Policemen from Belgium have immediately started investigations and, at the same time, Carabinieri in Italy have been alerted. Investigations have gone on strenuously and with outmost secrecy. On the 6th a van of ours was sent to Trieste to recover other spare parts and accessories still in Trieste's warehouse. On the way back, in the first rest/service area out of Trieste, the same criminals have stolen the van and its content. Unluckily for them, following a great effort of electronic interception and lots of their's tailing, law-enforcement personnel has had the opportunity to see the criminals in action in first person. Carabinieri have been on the van's tail for a couple of hours and at last they have recovered the vehicle and its content and put them under sequestration.Although it reads as if they got Alto's rider Muggas to do the translating directly from Italian to Tweed Headsian blindfolded, at first blush appears to be a story of justice served. The former manager plays the archetypical role of the disgruntled employee who turns against his employer by hacking, vandalizing, stealing office supplies, truck hijacking and/or kidnapping. His fiendish plot is foiled due to surveillance and electronic tracking. Chalk one up to the gallant carabinieri and their high tech tracking equipment!
Meanwhile the subject liable for theft have been blocked. On Friday the 8th Carabinieri have given us communication that the truck has been found and is now in a safe place in Trieste, again judges have disposed sequestration of the goods.
And interesting question regarding identity, though. Did former manager Sergio use his identity to gain confidence and access to the truck? Seems that would be an enormously boneheaded maneuver for a hijacker. I've got issues trying to correlate the motivation of the attacker with his techniques.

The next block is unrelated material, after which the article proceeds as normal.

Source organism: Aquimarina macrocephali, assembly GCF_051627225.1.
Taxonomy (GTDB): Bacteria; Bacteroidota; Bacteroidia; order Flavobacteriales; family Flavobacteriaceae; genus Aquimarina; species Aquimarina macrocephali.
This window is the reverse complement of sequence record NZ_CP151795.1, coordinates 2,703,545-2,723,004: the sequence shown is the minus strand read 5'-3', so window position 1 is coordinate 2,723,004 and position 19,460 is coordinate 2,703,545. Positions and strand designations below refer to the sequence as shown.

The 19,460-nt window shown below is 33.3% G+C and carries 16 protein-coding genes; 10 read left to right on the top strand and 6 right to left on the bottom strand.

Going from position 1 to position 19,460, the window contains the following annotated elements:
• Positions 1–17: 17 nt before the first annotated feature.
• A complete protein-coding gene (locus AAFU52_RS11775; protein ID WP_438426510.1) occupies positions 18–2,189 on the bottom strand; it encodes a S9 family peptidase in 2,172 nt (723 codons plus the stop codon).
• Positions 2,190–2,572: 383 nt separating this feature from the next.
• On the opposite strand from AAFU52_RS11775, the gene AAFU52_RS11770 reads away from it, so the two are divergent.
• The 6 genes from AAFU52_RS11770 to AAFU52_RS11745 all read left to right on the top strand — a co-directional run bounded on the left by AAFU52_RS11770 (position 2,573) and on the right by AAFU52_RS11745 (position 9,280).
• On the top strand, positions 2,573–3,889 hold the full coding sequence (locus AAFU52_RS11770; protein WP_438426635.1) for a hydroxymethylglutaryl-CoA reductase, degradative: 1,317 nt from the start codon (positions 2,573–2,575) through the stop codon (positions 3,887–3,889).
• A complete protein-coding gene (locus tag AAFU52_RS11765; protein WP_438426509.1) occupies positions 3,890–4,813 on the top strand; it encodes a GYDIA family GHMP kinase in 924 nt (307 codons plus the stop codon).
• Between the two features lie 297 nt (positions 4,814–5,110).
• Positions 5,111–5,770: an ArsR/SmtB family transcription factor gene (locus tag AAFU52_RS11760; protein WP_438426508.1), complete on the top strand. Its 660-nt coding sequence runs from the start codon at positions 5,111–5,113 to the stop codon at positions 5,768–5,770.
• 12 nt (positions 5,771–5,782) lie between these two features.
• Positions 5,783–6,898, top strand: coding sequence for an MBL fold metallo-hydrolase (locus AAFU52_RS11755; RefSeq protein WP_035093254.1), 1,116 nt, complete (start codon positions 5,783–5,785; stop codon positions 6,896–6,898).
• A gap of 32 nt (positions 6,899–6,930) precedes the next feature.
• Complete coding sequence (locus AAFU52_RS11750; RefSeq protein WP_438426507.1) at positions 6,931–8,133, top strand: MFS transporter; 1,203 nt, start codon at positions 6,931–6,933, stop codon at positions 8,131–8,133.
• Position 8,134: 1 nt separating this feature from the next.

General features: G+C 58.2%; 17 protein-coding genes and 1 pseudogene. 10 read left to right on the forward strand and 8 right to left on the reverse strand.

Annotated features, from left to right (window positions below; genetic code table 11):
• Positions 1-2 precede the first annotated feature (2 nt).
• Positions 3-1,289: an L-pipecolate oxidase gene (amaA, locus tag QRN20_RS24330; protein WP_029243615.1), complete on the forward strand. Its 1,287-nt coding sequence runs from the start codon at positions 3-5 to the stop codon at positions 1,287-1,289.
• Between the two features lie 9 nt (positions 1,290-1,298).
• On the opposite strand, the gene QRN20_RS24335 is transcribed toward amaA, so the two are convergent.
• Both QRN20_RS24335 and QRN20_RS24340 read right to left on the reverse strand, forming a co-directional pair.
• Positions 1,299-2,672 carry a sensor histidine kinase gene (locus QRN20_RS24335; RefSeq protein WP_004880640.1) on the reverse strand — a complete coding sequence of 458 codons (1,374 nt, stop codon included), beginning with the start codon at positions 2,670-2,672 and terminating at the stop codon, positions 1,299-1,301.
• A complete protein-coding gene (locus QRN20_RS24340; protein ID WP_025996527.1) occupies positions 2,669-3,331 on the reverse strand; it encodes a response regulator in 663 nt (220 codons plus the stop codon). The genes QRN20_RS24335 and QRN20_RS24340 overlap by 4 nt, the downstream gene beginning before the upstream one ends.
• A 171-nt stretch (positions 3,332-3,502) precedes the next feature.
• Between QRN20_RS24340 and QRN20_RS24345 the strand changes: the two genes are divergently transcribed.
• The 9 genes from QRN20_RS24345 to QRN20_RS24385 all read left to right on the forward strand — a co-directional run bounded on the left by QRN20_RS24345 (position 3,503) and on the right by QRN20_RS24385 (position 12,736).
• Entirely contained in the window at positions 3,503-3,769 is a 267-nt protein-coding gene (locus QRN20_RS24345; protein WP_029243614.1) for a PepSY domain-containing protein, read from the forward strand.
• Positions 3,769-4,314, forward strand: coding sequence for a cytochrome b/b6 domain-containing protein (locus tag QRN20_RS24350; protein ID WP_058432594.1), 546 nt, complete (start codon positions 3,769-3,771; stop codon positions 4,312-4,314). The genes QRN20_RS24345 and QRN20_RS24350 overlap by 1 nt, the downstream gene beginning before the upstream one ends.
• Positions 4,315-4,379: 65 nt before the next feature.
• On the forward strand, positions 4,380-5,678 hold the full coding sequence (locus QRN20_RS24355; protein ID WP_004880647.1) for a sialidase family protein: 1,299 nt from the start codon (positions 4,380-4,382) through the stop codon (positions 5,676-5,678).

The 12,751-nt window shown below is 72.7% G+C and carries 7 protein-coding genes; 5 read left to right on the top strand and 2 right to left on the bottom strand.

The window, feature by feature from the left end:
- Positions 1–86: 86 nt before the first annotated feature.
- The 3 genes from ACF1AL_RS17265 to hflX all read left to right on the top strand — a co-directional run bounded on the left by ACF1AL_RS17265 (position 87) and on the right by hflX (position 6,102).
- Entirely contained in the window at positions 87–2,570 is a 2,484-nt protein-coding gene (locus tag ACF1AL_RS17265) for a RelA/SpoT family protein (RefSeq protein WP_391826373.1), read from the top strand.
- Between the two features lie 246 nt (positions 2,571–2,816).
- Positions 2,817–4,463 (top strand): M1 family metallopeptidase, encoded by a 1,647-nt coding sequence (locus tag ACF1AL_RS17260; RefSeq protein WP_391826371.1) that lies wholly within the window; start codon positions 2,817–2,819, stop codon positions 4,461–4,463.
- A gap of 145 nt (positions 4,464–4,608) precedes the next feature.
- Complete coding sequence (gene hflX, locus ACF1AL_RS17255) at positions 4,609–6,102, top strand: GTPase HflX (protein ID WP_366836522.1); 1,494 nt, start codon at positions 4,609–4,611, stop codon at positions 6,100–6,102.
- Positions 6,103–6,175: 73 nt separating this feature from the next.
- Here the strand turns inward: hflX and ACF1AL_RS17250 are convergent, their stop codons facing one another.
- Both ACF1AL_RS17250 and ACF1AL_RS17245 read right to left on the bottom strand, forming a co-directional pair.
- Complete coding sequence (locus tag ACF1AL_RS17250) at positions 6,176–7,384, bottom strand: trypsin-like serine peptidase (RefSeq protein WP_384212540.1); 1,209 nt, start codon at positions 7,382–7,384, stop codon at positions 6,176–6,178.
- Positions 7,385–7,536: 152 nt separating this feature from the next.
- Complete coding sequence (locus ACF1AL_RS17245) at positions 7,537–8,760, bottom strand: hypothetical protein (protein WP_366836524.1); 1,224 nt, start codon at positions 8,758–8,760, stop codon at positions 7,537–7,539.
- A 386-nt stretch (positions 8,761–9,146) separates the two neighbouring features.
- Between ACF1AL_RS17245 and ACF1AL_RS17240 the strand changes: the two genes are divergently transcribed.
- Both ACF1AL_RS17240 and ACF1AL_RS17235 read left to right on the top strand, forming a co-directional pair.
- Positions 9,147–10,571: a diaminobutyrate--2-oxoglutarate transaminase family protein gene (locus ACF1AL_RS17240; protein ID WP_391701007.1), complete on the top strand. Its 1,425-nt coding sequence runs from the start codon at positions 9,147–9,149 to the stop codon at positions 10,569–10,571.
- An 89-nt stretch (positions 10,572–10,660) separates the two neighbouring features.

Maybe it was just a denial of service attack. Check that word "sequestration" in the above quote, on which the Alto Evolution team elaborates:
This, and only this, is the reason for which we will not be able to partecipate to the race in Misano on the 17th of June.Not too difficult to imagine Sergio in his Italian jail cell rubbing his hands together, mumbling about how they'll never race in Misano...never in Misano..
Thursday, June 7, 2007
I returned to work after a refreshing and invigorating vacation in Wisconsin and greater Chicagoland. After marking random e-mails as "Read," I look over some notes I took in a prefreshed state, most particularly this line:
"Reality vs. ????"
I figure I was on track to bust my epistemological crisis wide open, and instead I caved into some ontological audit chasm. Not quite a zombie, but brains are starting to smell real good.
"Reality vs. ????" I think I was getting into a Rashomon fugue state, with folks skating around conflicting stories, but nodding in agreement. I wanted to know: When evaluating perception, what evidence is more reliable than testimonial evidence? Is the written as as important as the thought which drives the action? Can or should the common testimony of a dozen individuals be sufficient to assert a common perception, and be used to predict a likely action?
I searched the Red Book and Yellow Book for the answer. To make sure I didn't miss anything, I checked the Blue Book, too. (Man, that Mazdaspeed3 looks SWEET!) Their answers rang as hollow as a Sturtevant kringle, just not as tasty. "Sufficient and appropriate," "competent and relevant," "better if supported by documentary evidence," "yada yada yada." Not helping me out.
I was looking in the wrong places, of course. In my backpack was the unfinished beach reading: King of the Jews by Nick Tosches. I dig Tosches in a serious way; he is a relentless researcher with a full appreciation of the negative case. From the Book of Esther to Abe Lincoln to Mayor Bloomberg, Tosches makes clear that evidence - competent, appropriate, sufficient or otherwise - winds up as whatever is said most often, and what is said most often is often enough wrong. Still not much of an answer. Really sort of grim.
Nonetheless, with that cryptic fugue out of my system, I'll go back to work. Less episteme, more hax0rme.